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(ko͞oväd`), imitation by the father of many of the concomitants of childbirth, at the time of his wife's parturition. The father may retire into seclusion as well as observe various taboos and restrictions. One explanation for this custom is that the father and mother of a newborn both have to be cautious and avoid foods and activities that might, through supernatural means, bring harm to themselves or the child. Another explanation contends that the father simulates the wife's activities in order to focus evil spirits on him rather than her. A third reasoning is that the father asserts his paternity by appearing to take part in the delivery. Indigenous South Americans (see Natives, South AmericanNatives, South American,
aboriginal peoples of South America. In the land mass extending from the Isthmus of Panama to Tierra del Fuego, Native American civilizations developed long before the coming of the European.
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), such as those of the Guianas, the Caribs, the Arawakan Guayapé, and the Northwestern and Central Gê of E Brazil, believe that the child has a stronger supernatural bond with the father than with the mother and use the couvade to reinforce this bond. In extreme forms of couvade, the man may mimic the pain and process of childbirth and expect his wife to wait on him in the following days. The practice has been noted since antiquity, in such widely dispersed places as Africa, China, Japan, India, among native populations of North and South America, and among the Basques of France and Spain.



the customs and rituals of childbirth creating the illusion that the father rather than the mother is giving birth to the child. Thus, the father pretends to be ill, adheres to a diet, groans, sometimes dresses in women's clothes, and later accepts congratulations and cares for the infant while the mother returns to work immediately after giving birth. There is evidence that the custom of couvade existed among the ancient Celts, Thracians, Scythians, and many tribes of America, Asia, and Oceania. Most Soviet ethnologists regard the custom as a reflection of the transition from a matrilineal to a patrilineal society, although some interpret it as a sign of the transition from group to paired marriage. Couvade also includes elements of magical aid for the woman in labor and of concern for the child.


Khazanov, A. M. “Zagadochnaia kuvada.” Sovetskaia etnografiia, 1968, no. 3.
References in periodicals archive ?
I later learned frommy grandmother that this phenomenon is known as couvade, and is a kind of telepathic connection between partners.
Duas formas do ritual couvade tem sido relatadas (Bogren, 1983; Haynal, 1977) a couvade pre-natal e a pos-natal.
El impacto se da en aumento de la fecundidad, y, no continuar con la couvade puede afectar la sobrevivencia de los ninos como un todo.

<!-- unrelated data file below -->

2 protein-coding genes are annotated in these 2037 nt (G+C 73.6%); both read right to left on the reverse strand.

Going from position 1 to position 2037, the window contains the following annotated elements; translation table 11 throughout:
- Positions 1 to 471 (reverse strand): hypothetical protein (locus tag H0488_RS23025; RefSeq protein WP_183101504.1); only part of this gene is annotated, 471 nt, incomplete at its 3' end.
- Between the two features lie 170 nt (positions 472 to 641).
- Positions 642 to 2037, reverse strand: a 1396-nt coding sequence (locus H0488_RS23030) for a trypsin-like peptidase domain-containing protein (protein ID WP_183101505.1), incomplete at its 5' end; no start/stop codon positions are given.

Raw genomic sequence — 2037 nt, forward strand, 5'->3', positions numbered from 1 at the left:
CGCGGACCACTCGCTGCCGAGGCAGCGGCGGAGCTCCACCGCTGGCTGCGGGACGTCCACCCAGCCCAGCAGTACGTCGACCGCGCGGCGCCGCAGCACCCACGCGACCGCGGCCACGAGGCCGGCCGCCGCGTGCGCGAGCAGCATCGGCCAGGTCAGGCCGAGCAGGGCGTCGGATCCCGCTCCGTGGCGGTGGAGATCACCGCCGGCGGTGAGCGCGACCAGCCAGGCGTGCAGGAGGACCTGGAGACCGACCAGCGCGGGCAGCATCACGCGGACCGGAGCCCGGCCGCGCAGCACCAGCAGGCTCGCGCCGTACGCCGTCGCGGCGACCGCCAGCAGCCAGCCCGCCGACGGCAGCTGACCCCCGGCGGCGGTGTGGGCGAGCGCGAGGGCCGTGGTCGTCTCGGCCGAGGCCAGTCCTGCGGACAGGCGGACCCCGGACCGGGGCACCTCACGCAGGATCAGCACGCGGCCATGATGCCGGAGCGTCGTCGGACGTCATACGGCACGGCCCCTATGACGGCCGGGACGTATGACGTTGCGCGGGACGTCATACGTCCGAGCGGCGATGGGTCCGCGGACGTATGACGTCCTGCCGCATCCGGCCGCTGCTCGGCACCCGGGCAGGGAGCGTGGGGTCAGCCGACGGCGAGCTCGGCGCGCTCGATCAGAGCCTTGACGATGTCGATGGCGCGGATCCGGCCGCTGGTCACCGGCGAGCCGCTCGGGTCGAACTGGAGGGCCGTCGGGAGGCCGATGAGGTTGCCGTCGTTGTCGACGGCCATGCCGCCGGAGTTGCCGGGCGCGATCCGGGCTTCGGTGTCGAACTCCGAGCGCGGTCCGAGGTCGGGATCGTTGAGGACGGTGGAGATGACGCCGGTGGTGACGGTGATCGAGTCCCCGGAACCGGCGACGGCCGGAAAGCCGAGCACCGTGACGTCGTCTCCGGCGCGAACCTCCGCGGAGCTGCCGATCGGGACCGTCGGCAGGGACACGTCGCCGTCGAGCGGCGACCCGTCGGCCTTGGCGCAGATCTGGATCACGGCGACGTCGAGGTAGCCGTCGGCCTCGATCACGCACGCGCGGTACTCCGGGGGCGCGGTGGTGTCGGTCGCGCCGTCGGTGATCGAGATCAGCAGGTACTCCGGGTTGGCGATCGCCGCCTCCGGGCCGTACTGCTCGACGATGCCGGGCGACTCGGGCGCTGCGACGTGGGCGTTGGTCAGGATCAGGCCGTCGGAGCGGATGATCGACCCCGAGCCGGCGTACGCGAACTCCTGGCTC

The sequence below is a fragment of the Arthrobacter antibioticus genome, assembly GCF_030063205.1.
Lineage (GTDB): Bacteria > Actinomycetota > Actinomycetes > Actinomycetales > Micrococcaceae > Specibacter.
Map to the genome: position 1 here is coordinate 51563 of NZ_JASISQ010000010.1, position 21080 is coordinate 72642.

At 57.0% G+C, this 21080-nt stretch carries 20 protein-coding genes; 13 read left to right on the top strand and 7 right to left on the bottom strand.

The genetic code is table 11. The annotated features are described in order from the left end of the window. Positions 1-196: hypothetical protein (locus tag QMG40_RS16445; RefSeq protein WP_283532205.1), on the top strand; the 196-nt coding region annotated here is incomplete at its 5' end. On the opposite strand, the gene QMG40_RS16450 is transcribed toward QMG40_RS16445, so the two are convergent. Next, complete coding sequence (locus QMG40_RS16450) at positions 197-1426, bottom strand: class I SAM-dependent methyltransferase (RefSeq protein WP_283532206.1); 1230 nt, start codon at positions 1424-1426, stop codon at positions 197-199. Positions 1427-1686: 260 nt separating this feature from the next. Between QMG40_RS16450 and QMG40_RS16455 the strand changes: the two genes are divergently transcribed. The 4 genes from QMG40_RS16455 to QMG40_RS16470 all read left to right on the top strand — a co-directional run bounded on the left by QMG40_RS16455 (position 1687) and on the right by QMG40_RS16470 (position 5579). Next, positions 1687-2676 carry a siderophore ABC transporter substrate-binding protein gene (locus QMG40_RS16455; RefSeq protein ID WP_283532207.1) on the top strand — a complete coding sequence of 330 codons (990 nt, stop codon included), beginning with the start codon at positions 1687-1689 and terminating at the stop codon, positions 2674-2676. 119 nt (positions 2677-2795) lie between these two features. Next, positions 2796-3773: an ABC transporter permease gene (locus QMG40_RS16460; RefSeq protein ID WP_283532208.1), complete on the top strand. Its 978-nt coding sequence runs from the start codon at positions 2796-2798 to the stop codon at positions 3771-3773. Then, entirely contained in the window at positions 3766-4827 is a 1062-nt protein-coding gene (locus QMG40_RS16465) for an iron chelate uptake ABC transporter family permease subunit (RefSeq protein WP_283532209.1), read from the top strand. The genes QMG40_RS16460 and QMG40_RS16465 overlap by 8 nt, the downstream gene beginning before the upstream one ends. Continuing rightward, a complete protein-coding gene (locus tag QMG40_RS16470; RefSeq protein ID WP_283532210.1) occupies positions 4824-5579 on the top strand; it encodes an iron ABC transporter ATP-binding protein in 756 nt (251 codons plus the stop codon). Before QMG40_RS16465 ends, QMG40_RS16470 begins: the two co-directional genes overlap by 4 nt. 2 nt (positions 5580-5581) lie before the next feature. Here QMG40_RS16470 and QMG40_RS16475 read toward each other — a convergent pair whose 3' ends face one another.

En el caso 1 se define la existencia de fenomeno de couvade o covada, donde existen "respuestas fisicas y psicologicas mimeticas del embarazo que experimentan algunos hombres durante la gestacion de su companera" (25).
Doctors and researchers say the best way to deal with Couvade syndrome is to understand that it does exist and that it is a basic human reaction to the pregnancy.
Couvade Syndrome, in which a man mimics his wife's birth pangs and takes the credit for producing the child, precisely describes the process, and the reason for it.
Norris did some research into Curly's strange illness and decided he was suffering from Couvade Syndrome - phantom pregnancy symptoms.
The kumbessias or accommodations for pilgrims at novena festivals represent, in his opinion, a survival of the primitive custom of the couvade (233).
Like the couvade, like ritual scarrings that symbolize menstruation in men, like pederastic rites that initiate boys into manhood and employ procreative imagery, Diotima gives witness to "the determination of men to acquire the powers they ascribe (whether correctly or incorrectly) to women," which Halperin calls "a remarkably persistent and widespread feature of male culture.
The first of a Carib trilogy entitled The Sleepers of Roraima, "Couvade" is based on the vestiges of a Carib myth and we are told in the author's note: "The purpose of Couvade was to hand on the legacy of the tribe--courage and fasting--to every newborn child.
13) Qeste rappresentazioni costituiscono una ripresa in chiave comica di materiali rituali e narrativi folklorici ed etnologici, quali i racconti del "padre allattante" e del mito della couvade, di cui ripetono, nelle forme consentite dalla cultura del tempo, alcuni significati.
The most elaborate instance is his diagnosis of Leontes' couvade syndrome, an affliction of fathers-to-be.